Fences are susceptible to all weather and elements, therefore if you want your fence to look great and stay strong for many years you should protect it from weather as much as you can. To do so, it is important to first understand the top causes of a rotting fence. That way you can combat the situation. You can also look into better materials as well.
Top Causes of Fence Rot
Home Improvement Writer: Kathy Hatter
Because installing a fence involves significant effort and expense,
it’s important to choose the best materials for your fence to ensure
that it stays structurally strong and attractive. One of the most common
issues with an existing fence is decay or rot of the fencing materials.
Because wood fence materials have direct contact with the soil over a
long period of time, it’s imperative that you take steps to prevent
decay. Once you know the top causes of fence rot, you’ll be ready to
minimize and eliminate issues that could threaten the integrity of your
Overview of Fence Threats
A wood fence has two significant threats that will affect its
strength and stability — dry rot and wet rot. Dry rot involves the loss
of protective oils over the wood surface, which causes the wood to dry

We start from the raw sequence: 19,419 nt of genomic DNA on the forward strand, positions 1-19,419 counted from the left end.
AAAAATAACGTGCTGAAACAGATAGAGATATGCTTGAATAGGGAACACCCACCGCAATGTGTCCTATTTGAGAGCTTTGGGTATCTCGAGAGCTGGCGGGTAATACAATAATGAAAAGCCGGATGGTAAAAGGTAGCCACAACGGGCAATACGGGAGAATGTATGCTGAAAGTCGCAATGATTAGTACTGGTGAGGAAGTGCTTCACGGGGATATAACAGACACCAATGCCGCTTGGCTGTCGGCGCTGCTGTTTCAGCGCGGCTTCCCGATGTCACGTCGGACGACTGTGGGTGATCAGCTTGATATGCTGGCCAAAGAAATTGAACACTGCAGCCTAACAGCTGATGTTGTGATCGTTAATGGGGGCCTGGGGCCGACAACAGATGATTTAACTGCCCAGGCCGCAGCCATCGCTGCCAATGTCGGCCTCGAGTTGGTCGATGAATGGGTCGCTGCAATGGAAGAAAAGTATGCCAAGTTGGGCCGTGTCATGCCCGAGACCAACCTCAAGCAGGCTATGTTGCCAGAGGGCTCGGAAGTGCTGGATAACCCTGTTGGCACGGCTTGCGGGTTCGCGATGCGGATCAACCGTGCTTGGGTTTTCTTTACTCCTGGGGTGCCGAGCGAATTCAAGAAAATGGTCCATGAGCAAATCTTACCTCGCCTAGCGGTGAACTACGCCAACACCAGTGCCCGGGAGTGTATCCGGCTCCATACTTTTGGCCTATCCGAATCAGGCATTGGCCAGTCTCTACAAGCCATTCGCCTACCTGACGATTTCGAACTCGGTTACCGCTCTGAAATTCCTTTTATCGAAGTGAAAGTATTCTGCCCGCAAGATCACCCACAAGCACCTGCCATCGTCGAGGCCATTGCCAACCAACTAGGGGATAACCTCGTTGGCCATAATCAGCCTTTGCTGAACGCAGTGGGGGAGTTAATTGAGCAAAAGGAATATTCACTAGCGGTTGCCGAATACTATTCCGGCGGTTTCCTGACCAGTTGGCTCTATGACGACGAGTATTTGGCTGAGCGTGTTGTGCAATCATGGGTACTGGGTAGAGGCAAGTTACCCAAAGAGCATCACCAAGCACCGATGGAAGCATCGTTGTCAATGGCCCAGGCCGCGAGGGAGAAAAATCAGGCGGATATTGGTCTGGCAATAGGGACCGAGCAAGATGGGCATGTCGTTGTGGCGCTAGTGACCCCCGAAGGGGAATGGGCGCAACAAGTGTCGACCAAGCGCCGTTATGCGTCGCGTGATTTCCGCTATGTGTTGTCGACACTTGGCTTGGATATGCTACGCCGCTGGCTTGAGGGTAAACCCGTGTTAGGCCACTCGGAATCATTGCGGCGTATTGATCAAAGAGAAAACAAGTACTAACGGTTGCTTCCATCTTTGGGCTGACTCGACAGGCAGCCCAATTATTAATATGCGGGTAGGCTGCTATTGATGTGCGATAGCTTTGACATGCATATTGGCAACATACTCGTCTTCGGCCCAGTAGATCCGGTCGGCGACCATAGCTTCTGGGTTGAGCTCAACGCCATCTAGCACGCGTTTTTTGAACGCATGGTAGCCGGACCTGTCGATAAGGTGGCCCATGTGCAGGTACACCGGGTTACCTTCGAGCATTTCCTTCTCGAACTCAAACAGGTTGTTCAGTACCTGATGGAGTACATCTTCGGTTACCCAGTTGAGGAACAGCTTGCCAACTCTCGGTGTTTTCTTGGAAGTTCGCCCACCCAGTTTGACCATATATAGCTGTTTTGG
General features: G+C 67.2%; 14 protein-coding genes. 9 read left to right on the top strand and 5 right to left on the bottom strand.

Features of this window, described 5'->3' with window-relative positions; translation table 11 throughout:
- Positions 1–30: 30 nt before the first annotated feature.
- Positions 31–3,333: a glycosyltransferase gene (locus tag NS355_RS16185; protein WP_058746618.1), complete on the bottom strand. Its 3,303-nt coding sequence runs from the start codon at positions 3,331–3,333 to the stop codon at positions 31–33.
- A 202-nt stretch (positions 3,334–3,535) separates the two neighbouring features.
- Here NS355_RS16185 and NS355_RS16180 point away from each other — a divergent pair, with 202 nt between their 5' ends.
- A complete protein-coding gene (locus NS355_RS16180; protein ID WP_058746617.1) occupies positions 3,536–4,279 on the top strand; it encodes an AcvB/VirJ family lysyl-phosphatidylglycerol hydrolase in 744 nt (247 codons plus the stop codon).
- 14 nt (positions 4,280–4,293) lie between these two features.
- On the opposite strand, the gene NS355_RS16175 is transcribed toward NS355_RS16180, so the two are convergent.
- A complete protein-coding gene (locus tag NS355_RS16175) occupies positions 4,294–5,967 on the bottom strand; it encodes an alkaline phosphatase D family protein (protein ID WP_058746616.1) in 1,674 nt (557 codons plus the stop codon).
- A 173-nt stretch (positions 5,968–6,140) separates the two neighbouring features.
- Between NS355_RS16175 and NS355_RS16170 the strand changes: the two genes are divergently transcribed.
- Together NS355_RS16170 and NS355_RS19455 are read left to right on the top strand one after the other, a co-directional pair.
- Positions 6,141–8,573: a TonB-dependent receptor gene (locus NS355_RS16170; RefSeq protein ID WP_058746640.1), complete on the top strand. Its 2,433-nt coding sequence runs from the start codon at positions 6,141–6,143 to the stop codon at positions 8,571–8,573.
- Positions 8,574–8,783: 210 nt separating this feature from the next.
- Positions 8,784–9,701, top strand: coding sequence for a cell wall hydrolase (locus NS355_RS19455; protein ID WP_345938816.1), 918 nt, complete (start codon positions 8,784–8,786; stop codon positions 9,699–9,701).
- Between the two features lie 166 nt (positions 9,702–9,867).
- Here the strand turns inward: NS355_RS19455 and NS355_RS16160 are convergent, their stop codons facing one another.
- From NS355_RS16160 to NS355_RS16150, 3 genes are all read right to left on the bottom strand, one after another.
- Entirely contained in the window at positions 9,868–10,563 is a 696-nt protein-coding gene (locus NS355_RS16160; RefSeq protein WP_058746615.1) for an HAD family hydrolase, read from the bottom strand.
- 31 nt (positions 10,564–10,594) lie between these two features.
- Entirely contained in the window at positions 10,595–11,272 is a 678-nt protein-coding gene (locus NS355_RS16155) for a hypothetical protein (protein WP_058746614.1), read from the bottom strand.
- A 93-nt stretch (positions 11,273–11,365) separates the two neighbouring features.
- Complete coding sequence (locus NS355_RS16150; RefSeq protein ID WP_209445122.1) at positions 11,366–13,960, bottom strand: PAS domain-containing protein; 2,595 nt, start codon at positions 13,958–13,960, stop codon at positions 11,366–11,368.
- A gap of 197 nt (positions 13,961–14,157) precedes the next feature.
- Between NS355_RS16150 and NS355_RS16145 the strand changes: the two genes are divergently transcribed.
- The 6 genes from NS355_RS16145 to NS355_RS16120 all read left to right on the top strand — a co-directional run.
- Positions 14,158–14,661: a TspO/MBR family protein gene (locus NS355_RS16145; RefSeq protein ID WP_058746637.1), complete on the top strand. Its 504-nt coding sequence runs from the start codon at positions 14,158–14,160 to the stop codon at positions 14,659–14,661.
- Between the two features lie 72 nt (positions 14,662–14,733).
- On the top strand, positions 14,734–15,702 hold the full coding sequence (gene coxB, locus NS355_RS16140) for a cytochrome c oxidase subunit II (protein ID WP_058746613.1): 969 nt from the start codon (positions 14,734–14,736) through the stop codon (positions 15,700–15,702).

out and become brittle. Wet rot involves moisture continually contacting
the wood — usually at the points where fence posts contact the soil.
Types of Wood
The type of wood you choose for a fence has a significant impact on
how the fence withstands environmental factors. Some wood is very hard
and resistant to decay, while other types of wood are soft and will not
resist decay as effectively. Types of hard woods well suited for fences
include cedar, cypress, oak and redwood. Types of wood that are slightly
less dense include Douglas fir, tamarack and pine.
Wood with pressure treatments have chemicals forced into the wood to
create deep protection against both insects and decay. To analyze
pressure treated wood for durability, check the stamp or label that
shows certification. The stamp should specifically show pressure
treatment for ground use if you’ll be using the wood for fence posts.
Wood with a stamp showing “above ground use” will not resist decay if
you use it for fence posts.
Protecting and Staining Wood
Apply a protectant and stain over the surface of the wood to create
an effective barrier against moisture. It may be necessary to reapply
the stain annually to maintain an effective moisture barrier. You can
test the wood to see whether it needs a fresh application of stain by
sprinkling water over the wood surface. If the water forms beads on the
surface and does not penetrate down into the wood, you know the barrier
is still working effectively. If the water absorbs down into the wood,
this indicates that you need to apply more stain to the fence to protect
Keeping the Fence Clean
The accumulation of debris on and around a fence can
contribute to fence rot. Never allow a pile of leaves to accumulate
around fence posts and under fence slats. If debris accumulates in
crevices, including dirt and soil in cracks, wash or brush it away to
prevent decay. Allowing debris to accumulate on the wood may also invite
insect infestations, which can damage a wood fence.
Protect your investment and keep your fence strong and attractive for many years.